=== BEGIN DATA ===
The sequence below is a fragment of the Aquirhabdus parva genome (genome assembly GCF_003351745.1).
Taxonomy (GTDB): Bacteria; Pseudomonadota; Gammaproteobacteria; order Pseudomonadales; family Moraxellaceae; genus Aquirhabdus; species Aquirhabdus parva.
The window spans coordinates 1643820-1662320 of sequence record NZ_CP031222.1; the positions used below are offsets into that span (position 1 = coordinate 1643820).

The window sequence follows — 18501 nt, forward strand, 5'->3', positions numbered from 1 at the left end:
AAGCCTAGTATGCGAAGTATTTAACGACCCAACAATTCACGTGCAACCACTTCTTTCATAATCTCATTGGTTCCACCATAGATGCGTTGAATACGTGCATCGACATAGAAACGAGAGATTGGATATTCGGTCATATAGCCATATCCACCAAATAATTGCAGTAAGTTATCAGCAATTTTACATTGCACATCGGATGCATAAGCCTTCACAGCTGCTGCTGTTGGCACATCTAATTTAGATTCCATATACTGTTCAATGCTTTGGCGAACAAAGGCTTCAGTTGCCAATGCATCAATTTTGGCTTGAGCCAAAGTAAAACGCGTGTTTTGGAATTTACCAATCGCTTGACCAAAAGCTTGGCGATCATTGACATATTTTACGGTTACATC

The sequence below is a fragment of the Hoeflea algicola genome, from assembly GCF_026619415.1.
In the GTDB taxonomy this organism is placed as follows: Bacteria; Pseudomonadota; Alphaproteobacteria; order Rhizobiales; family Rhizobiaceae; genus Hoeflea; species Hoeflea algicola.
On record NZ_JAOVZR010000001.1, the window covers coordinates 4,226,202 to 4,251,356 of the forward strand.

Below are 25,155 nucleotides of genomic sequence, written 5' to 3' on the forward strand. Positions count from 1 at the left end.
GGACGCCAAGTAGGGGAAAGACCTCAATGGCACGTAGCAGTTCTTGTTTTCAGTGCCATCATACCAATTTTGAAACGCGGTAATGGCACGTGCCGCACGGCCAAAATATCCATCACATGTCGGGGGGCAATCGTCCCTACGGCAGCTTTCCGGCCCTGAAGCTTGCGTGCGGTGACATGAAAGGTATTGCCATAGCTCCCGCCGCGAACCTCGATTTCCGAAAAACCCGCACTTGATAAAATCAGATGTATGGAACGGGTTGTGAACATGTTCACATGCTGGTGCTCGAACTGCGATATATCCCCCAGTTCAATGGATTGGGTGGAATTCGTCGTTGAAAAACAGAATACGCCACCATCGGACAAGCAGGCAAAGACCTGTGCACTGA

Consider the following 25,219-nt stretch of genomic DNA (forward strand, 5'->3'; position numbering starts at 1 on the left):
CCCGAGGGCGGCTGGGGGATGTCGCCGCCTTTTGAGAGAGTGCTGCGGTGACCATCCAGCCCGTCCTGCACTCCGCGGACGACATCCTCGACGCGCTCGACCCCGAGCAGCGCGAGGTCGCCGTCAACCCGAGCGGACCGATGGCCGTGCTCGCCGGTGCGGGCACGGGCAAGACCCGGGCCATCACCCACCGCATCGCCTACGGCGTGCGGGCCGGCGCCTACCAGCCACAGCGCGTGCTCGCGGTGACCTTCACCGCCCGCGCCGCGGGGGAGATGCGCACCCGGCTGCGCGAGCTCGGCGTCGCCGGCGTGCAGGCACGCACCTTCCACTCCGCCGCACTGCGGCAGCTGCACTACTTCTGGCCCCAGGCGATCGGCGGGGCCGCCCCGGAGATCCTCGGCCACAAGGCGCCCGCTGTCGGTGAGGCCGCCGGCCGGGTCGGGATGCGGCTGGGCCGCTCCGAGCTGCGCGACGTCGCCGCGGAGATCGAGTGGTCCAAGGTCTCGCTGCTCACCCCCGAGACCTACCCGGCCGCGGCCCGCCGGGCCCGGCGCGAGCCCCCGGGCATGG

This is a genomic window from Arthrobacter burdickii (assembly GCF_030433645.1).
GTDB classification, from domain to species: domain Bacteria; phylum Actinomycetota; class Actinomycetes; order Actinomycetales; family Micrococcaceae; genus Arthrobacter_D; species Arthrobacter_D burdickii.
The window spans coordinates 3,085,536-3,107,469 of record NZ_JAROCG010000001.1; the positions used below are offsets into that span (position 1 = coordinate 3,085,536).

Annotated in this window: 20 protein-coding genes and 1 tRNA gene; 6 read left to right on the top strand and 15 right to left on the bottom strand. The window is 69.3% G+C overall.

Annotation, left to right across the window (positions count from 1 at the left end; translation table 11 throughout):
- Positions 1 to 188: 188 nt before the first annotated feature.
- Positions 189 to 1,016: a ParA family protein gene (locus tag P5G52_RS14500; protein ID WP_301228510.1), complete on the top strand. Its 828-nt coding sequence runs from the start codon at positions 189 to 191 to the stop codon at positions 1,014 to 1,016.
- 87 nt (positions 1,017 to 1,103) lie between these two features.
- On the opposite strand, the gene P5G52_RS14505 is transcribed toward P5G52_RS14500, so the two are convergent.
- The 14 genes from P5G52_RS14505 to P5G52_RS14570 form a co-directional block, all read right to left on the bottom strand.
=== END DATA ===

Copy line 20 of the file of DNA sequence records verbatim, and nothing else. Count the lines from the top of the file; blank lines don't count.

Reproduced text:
- 87 nt (positions 1,017 to 1,103) lie between these two features.